Though I wonder how much of this feeling is true of jobs in general, and how much is specifically about software development. At some moment my wife noticed that those among our friends who complain about their work a lot, all happen to work as programmers. Of course, correlation is not causation, maybe people interested in programming are just inherently more prone to depression.
The largest source of meaning are for me currenly my kids. Sometimes people who don't have kids themselves ask me why I made this choice, when everyone knows that kids are annoying, cost you time and money, your quality of life goes down, yadda yadda. So, here is why being a parent is way more meaningful than having a job. (Girls, pay extra attention; getting you from homes to factories and offices was a scam of century, here is why.) Parenting has all these perks that you hope your job might have, but it never will: There is always a medium- and long-term progress. If you do your work at least half-decently, you are rewarded by human affection. The older and more independent your kids are, the easier it gets; if you do it right, they can actually help you. There is a clear goal: transform your kids into functional adults, then they will leave their home, and hopefully sometimes come to visit you, but now as friends, not as a burden. And you get credit for all of this. You keep doing something meaningful, it keeps getting better, and then it is done!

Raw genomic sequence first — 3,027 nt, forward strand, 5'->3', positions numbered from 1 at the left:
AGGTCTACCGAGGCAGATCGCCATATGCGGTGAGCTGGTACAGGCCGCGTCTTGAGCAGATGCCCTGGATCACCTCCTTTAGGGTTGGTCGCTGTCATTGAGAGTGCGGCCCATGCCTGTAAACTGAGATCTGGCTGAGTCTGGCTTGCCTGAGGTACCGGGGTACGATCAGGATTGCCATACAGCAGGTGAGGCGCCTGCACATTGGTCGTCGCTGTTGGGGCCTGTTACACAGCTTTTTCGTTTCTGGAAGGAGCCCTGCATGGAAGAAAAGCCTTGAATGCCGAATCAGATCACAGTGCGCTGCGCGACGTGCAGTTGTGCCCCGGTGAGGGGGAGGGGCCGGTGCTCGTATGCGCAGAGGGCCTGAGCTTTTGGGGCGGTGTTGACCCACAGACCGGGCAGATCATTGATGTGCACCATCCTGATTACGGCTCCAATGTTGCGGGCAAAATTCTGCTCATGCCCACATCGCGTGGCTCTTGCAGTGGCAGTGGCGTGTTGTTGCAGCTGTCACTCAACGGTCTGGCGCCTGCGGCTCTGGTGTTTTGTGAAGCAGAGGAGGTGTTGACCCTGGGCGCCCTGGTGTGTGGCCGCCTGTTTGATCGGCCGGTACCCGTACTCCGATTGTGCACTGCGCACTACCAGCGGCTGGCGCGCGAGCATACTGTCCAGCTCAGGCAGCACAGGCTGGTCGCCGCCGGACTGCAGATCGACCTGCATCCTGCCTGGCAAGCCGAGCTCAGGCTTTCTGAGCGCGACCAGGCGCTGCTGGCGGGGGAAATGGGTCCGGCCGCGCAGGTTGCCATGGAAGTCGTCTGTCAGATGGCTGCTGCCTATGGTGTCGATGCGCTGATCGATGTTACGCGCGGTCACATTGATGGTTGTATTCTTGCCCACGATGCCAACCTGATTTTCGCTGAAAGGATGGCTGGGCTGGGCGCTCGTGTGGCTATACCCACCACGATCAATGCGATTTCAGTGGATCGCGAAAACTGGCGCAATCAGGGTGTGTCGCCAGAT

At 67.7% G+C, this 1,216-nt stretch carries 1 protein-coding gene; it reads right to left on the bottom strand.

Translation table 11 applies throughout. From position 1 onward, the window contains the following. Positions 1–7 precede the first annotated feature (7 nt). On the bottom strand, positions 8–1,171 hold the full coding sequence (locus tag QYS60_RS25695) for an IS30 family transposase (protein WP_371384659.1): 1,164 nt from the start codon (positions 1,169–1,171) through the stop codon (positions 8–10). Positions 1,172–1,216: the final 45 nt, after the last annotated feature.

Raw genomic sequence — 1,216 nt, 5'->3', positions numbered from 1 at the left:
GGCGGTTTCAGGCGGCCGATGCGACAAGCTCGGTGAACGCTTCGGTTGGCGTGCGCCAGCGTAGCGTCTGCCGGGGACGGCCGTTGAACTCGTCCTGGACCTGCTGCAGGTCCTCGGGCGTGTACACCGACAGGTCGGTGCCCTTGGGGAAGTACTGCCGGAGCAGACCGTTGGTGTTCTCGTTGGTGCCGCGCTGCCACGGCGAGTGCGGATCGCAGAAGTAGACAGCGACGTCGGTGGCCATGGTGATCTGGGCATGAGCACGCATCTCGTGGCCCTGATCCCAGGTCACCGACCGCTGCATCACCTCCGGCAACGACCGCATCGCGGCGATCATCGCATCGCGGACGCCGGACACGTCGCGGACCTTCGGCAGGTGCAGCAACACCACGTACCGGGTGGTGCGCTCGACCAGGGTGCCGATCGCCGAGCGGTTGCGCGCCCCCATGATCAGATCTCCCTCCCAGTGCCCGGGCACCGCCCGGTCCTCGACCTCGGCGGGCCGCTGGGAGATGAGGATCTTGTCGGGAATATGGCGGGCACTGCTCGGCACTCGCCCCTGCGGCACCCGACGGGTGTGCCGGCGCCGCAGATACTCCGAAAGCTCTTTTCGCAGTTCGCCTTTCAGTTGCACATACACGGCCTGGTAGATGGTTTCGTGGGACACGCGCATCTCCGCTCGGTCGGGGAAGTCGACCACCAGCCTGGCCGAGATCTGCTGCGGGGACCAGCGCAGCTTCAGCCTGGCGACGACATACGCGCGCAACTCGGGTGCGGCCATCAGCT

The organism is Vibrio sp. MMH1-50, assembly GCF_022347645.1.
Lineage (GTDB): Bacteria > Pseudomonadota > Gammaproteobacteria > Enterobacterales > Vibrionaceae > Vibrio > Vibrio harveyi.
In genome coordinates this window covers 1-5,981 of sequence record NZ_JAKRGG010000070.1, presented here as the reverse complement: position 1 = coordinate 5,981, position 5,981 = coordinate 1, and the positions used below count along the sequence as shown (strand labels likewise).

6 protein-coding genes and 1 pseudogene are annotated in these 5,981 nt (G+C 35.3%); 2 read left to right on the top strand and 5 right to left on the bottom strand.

The COVID Procrastathon claims another good mind.
I had to push through something similar in July. What finally broke my dam of pent-up work was one sudden realization regarding an incident I've long suspected was behind my procrastination:
The very first time I procrastinated hard, and lost something because of it, was the first time my parents said they'd take away something if my homework wasn't complete. I panicked and was in tears for two hours, pleading, but they were steadfast in their abandonment of me to my dark fate. I asked my mom to watch me do the first problem on the worksheet, just the first problem; "to prove I can do this" my mind screamed, not realizing that my mind itself was that entity to which I wanted to prove it. She refused. I didn't get to watch that night's episode of my favorite TV show.
Here's the realization: that was the first time my mother had treated me transactionally instead of personally.
That's it. That's the big realization that allowed me to start working really hard again. I don't know if it'll help you, or anyone else reading this, but that unexpected switch of mode was the secret abandonment behind the yawning pit of "why am I not working right now?" behaviors.